We didn't expect much from our last briefing at MWC 2014, one that happened minutes away from the end of the event when it was closing on the third day.

STMicroelectronics, a French semiconductor company that was once the shareholder of STEricsson, better known for its system on chips; the Novathor was used in the Sony Xperia U and the Galaxy S3 Mini.

On display at its booth was a smartphone from US aircraft manufacturer, Boeing. The device, called Boeing Black, was behind closed panels and STMicro had strict orders not to allow anyone to touch it.

Like the Blackphone, announced by Geeksphone and Silent Circle at MWC, it's a secure phone aimed at government agencies and companies aiming to get their data away from the prying ears of the NSA or other spying organisations.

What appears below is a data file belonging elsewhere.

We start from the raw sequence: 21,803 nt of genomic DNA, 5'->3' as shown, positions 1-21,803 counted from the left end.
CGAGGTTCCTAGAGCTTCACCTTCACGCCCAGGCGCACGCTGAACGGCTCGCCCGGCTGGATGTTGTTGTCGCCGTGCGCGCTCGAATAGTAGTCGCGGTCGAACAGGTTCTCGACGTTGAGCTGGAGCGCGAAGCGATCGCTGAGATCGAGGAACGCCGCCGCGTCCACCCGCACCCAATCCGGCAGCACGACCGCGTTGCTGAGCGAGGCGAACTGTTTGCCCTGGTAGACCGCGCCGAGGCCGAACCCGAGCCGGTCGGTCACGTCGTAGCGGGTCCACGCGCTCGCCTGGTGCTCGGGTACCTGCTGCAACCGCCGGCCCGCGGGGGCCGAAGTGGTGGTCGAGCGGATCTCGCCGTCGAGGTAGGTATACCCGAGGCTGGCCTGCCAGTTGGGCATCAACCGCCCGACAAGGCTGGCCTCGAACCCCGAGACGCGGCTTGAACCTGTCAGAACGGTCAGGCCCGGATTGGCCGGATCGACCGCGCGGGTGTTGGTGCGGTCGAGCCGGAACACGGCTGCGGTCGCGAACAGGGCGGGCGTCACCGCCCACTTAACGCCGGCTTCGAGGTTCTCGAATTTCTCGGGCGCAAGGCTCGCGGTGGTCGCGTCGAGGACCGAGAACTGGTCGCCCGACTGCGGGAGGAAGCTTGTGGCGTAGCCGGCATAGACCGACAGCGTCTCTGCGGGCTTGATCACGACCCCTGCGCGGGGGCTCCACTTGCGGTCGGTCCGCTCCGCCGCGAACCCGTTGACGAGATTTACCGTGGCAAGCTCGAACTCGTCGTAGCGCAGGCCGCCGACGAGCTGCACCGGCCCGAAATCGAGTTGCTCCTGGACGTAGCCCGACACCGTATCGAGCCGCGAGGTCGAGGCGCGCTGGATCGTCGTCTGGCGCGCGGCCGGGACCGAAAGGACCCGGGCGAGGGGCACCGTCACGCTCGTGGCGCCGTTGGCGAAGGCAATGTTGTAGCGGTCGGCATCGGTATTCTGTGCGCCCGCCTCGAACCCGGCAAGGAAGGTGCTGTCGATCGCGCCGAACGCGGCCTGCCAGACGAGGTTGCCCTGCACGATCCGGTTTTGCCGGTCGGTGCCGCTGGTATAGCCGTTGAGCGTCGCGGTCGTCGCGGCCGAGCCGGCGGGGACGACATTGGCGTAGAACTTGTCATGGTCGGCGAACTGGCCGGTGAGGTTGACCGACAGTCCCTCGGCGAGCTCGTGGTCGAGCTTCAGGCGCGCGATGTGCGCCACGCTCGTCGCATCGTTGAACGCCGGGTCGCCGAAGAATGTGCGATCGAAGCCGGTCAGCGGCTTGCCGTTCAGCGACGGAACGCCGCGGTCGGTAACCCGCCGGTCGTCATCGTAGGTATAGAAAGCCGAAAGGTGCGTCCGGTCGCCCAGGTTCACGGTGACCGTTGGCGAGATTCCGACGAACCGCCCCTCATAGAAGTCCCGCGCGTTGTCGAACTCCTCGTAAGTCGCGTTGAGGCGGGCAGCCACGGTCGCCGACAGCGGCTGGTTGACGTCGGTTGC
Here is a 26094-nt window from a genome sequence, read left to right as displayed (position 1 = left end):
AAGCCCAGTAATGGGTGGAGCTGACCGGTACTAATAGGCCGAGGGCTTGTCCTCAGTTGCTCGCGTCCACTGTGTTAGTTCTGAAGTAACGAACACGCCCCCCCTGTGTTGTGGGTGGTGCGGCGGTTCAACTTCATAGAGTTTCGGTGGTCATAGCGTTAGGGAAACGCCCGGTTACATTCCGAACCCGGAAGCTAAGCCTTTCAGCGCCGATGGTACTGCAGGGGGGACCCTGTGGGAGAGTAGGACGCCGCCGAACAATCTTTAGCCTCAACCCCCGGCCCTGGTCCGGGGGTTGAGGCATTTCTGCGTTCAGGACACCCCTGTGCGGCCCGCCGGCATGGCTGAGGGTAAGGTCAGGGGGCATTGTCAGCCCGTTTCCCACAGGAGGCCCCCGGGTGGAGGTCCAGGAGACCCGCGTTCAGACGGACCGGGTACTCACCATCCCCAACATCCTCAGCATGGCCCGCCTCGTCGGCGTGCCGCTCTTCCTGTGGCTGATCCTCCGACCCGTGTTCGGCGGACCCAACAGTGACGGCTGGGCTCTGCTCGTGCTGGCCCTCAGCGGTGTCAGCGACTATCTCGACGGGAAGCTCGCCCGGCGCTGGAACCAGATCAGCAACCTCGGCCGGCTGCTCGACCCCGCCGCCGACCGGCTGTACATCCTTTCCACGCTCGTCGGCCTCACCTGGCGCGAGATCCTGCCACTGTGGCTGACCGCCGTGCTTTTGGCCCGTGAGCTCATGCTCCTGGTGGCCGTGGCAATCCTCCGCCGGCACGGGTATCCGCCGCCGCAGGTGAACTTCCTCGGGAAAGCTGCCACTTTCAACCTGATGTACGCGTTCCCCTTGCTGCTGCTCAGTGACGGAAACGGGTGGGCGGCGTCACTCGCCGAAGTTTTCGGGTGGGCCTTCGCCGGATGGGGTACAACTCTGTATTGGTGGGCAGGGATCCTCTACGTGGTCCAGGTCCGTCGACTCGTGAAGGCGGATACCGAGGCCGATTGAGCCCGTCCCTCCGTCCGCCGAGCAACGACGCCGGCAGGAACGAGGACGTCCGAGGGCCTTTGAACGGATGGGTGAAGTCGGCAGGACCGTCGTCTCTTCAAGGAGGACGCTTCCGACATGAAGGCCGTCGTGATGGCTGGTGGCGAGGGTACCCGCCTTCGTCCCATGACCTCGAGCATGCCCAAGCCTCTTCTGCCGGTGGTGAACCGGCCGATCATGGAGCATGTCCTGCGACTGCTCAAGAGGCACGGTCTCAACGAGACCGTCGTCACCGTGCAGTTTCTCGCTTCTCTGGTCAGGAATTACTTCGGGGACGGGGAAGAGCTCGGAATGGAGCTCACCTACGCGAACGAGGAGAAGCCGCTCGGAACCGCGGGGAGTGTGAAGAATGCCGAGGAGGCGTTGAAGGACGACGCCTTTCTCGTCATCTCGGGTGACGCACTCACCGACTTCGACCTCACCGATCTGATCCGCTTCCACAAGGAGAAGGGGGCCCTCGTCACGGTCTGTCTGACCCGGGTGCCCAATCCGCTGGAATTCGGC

STMicroelectronics provides the phone with a trusted platform management (TPM) security solution, which is slightly disconcerting given that the company is a French one with some rumoured ties with the French government.

Eerily familiar

Boeing states on its website that the phone is designed with security and modularity in mind, a paramount focus for a company with fingers in a number of very sensitive projects.

The phone by itself is nothing exceptional other than featuring Boeing's PureSecure architecture.

It looks externally like the old Motorola Atrix 2. Like the latter, it runs on Android, comes with an antiquated 4.3-inch qHD display, a 1,530mAh battery, two SIM cards (including LTE), Bluetooth 2.1, microSD expandability and a dual-core SoC based on the Cortex-A9 and closed at 1.2GHz.